As the pandemic sends thousands of recovering alcoholics into relapse, hospitals across the country have reported dramatic increases in alcohol-related admissions for critical diseases like alcoholic hepatitis and liver failure.
Alcoholism-related liver disease was a growing problem even before the pandemic, with 15 million people diagnosed with the condition around the country, and with hospitalizations doubling over the past decade.
But the pandemic has dramatically added to the toll. Although national figures are not available, admissions for alcoholic liver disease at Keck Hospital of the University of Southern California were up 30 percent in 2020 compared with 2019, said Dr. Brian Lee, a transplant hepatologist who treats the condition in alcoholics. Specialists at hospitals affiliated with the University of Michigan, Northwestern University, Harvard University and Mount Sinai Health System in New York City said rates of admissions for alcoholic liver disease have leapt by up to 50 percent since March.
High levels of alcohol ingestion lead to a constellation of liver diseases due to toxic byproducts associated with the metabolism of ethanol. In the short term, these byproducts can trigger extensive inflammation that leads to hepatitis. In the long term, they can lead to the accumulation of fatty tissue, as well as the scarring characteristic of cirrhosis — which can, in turn, cause liver cancer.
Since the metabolism of alcohol varies among individuals, these diseases can show up after only a few months of heavy drinking. Some people can drink heavily without experiencing side effects for a long time; others can suffer severe immune reactions that rapidly send them to the hospital.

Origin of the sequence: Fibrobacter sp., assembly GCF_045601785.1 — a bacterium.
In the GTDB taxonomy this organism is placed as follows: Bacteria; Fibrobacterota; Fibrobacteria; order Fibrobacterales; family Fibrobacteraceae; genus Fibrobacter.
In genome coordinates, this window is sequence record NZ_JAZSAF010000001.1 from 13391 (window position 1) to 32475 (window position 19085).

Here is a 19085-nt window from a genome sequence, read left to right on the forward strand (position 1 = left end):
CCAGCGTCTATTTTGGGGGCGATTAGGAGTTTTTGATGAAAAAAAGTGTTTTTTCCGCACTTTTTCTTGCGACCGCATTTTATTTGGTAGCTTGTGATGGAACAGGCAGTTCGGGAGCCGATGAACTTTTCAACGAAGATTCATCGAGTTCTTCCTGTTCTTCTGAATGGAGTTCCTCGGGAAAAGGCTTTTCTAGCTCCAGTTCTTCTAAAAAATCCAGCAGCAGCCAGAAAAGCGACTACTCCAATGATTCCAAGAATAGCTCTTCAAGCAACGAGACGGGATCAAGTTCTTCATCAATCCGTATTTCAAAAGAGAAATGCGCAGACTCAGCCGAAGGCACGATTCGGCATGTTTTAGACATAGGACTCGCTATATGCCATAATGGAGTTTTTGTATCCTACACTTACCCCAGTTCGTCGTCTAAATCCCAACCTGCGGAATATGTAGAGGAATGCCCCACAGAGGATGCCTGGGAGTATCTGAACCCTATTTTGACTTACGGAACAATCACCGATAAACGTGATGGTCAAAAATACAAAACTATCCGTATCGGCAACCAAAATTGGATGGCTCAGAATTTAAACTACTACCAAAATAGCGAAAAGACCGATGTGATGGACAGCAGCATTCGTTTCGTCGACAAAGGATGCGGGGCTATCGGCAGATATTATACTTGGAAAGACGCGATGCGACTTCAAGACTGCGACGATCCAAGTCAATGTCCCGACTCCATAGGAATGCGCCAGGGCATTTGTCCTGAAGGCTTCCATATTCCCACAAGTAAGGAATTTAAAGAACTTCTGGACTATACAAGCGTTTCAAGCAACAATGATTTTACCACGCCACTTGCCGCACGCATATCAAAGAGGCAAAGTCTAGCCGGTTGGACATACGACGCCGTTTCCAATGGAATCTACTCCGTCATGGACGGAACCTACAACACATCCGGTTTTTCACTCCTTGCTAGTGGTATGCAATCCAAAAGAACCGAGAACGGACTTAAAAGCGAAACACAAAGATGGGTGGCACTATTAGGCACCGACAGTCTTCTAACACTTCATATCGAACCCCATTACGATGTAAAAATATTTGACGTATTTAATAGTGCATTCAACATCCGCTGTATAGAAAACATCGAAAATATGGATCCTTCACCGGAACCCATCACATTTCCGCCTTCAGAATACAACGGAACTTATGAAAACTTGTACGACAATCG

Leading liver disease specialists and psychiatrists believe the isolation, unemployment and hopelessness associated with covid-19 are driving the explosion in cases.
“There’s been a tremendous influx,” said Dr. Haripriya Maddur, a hepatologist at Northwestern Medicine. Many of her patients “were doing just fine” before the pandemic, having avoided relapse for years. But subject to the stress of the pandemic, “all of the sudden, (they) were in the hospital again.”
Across these institutions, the age of patients hospitalized for alcoholic liver disease has dropped. A trend toward increased disease in people under 40 “has been alarming for years,” said Dr. Raymond Chung, a hepatologist at Harvard University and president of the American Association for the Study of Liver Disease. “But what we’re seeing now is truly dramatic.”
Maddur has also treated numerous young adults hospitalized with the jaundice and abdominal distension emblematic of the disease — a pattern she attributes to the pandemic-era intensification of economic struggles. At the same time these young adults may be entering the housing market or starting a family, entry-level employment, particularly in the vast, crippled hospitality industry, is increasingly hard to come by. “They have mouths to feed and bills to pay, but no job,” she said, “so they turn to booze as the last coping mechanism remaining.”
Women may be suffering disproportionately from alcoholic liver disease during the pandemic because they metabolize alcohol at slower rates than men. Lower levels of the enzyme responsible for degrading ethanol leads to higher levels of the toxin in the blood and, in turn, more extensive organ damage in women than in men who drink the same amount.
Nationwide, more adults are turning to the bottle during the pandemic: One study found rates of alcohol consumption in spring 2020 were up 14 percent compared with the same period in 2019 and drinkers consumed nearly 30 percent more than in pre-pandemic months.